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Evanston Explorer program to provide students insight into fire service careers

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Evanston Explorer program to provide students insight into fire service careers

Evanston Fire and Life Safety Services launched the Explorer Program to teach youth ages 14-20 about fire prevention.

Evanston Fire and Life Safety Services launched the Explorer Program to teach youth ages 14-20 about fire prevention.

Ina Yang/The Daily Northwestern

Evanston Fire and Life Safety Services launched the Explorer Program to teach youth ages 14-20 about fire prevention.

Ina Yang/The Daily Northwestern

Ina Yang/The Daily Northwestern

Evanston Fire and Life Safety Services launched the Explorer Program to teach youth ages 14-20 about fire prevention.

Ina Yang, Reporter

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Evanston Fire and Life Safety Services will soon launch a new co-ed program to lead students into the world of firefighters and emergency service providers.

About 20 students, parents and teachers attended a Tuesday night open house at the Fire Administration building, 909 Lake St., to introduce the program. Fire Chief Greg Klaiber and fellow firefighters were also in attendance.

The program, which targets youths ages 14 to 20, employs methods such as classroom discussions, hands-on activities and opportunities to ride with a crew during an actual fire call.

The program will be held in collaboration with Boy Scouts of America.

Mike Nicholson, a dispatch officer working in the North Shore region, said his participation in a similar explorer program as a Boy Scout convinced him to pursue a career in fire services. As a dispatch officer, Nicholson said he felt like an integral part of the firefighting team, building strong bonds with his fellow workers.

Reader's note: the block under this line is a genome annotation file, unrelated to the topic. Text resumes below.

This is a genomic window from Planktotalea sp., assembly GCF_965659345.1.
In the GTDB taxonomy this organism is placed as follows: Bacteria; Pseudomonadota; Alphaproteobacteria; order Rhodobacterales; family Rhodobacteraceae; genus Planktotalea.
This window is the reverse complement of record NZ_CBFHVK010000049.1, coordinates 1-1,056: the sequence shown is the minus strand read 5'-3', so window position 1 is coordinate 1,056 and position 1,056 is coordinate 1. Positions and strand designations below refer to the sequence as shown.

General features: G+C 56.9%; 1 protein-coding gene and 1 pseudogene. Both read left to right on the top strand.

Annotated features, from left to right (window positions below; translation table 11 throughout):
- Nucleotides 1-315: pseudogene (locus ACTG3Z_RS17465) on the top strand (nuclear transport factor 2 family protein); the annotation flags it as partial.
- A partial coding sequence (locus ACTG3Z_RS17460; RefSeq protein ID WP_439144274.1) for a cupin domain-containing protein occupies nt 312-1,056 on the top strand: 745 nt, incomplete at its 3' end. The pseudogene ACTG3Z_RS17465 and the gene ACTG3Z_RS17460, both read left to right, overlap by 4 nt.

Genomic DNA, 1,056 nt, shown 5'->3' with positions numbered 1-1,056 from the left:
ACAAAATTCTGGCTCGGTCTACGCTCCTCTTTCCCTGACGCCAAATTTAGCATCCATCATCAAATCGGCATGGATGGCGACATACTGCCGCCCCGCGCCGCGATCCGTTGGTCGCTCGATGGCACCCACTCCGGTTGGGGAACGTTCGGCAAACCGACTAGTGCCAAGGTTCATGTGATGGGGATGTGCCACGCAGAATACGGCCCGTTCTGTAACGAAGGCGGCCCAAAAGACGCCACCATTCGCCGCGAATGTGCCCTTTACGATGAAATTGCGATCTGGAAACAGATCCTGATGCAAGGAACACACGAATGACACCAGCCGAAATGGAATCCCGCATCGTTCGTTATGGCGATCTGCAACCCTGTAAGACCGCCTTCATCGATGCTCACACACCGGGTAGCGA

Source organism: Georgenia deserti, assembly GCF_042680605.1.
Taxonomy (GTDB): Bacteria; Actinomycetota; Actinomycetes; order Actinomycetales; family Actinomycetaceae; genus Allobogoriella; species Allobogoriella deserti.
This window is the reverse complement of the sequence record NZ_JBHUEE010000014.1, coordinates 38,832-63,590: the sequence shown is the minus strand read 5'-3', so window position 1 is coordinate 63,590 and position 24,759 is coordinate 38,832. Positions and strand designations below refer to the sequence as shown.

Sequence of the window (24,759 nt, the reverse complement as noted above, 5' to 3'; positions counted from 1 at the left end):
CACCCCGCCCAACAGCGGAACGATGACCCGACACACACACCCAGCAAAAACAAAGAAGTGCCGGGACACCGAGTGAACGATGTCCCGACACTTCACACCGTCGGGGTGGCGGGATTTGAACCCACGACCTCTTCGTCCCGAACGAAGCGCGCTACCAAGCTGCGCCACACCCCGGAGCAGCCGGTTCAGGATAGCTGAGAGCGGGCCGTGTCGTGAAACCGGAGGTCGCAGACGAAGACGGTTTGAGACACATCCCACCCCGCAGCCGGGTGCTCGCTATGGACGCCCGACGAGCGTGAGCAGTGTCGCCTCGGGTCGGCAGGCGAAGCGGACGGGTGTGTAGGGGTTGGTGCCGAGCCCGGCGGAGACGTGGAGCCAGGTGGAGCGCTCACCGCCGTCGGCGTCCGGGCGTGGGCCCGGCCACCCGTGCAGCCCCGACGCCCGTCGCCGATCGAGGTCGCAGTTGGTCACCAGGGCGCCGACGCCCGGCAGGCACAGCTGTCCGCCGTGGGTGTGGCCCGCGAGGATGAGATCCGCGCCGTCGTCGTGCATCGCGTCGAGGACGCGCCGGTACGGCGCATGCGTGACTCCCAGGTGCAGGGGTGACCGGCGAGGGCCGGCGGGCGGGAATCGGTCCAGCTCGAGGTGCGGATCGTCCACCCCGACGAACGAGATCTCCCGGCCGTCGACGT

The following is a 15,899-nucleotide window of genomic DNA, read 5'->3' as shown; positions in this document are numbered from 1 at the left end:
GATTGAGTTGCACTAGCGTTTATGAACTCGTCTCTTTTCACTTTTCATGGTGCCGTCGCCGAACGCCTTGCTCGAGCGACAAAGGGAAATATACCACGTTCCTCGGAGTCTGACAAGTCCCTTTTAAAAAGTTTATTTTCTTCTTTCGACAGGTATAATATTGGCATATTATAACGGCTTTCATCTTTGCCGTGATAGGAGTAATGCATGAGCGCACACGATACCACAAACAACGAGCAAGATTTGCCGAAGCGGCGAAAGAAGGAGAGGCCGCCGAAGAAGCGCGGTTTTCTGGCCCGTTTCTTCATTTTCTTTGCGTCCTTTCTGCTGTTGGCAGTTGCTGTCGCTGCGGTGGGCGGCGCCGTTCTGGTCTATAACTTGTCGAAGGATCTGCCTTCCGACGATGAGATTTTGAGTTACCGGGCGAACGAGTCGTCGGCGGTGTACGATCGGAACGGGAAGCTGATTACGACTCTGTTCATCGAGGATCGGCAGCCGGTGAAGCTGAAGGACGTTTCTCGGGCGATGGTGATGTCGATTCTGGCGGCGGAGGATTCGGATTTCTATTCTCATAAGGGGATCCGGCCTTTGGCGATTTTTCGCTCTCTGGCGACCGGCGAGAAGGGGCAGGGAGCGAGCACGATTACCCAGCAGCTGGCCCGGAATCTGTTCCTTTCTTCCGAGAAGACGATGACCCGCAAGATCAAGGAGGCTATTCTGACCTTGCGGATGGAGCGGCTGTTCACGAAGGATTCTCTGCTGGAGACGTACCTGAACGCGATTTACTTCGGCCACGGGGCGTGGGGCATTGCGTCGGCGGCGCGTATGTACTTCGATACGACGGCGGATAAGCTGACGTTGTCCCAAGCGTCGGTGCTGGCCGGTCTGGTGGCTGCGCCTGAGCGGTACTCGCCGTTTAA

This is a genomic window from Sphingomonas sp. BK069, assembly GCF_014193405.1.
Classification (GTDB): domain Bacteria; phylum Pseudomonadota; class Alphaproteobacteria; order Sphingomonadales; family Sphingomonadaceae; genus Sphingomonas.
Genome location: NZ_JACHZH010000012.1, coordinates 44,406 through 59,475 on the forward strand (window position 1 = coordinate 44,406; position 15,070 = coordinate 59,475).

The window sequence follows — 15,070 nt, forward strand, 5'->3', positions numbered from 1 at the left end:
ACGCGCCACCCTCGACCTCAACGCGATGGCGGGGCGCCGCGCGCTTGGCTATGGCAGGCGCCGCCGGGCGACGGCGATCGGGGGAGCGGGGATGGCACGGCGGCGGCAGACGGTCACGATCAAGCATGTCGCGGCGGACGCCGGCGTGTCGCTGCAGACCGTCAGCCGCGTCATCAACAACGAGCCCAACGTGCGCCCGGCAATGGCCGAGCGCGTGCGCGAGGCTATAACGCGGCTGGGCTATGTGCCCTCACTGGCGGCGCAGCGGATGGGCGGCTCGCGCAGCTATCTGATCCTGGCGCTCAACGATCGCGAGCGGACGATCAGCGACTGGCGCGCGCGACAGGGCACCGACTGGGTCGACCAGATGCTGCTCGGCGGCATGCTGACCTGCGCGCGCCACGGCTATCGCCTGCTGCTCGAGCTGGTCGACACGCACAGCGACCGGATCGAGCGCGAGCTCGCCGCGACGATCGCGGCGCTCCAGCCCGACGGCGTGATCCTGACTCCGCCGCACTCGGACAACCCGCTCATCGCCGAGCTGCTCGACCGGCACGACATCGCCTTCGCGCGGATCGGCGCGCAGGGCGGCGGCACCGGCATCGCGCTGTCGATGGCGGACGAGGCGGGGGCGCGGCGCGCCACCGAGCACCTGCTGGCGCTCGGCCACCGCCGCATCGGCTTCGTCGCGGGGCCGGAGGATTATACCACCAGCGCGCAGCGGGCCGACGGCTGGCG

Division Chief Thomas Janetske described the program’s curriculum. Students will meet twice a month as they first learn the basics through classroom discussions. Then they will apply what they learn to hands-on activities such as basic trauma care and on-site arson investigation. A one-time application fee of $15 will benefit the Boy Scouts of America.

“I think it’s a really great instrumental program that could kick-start a career,” said Heather Parker, mother of an Evanston Township High School senior. “Especially tenth to eleventh grade students, getting them interested in it, to help them understand the career itself and whether they can or cannot fit in to the career.”

A wide range of students present at the open house indicated interest in joining the program, including ETHS junior Jennifer Marin, one of three girls in attendance.

“I’ve always been interested in detective, firefighter, safety related careers,” Marin said. “I know there is not many girls that are interested in this type of career, but I want to make a difference, to let females know that they’re just as strong and can do things guys can.”

At the open house, Klaiber said the Explorer program is designed to engage young Evanston residents, one of his main goals since becoming fire chief.

“It’s been a wonderful career, and what I want to do is spark an interest in the youth of this, because this is a wonderful profession, very rewarding and very fulfilling,” Klaiber said to the prospective students.

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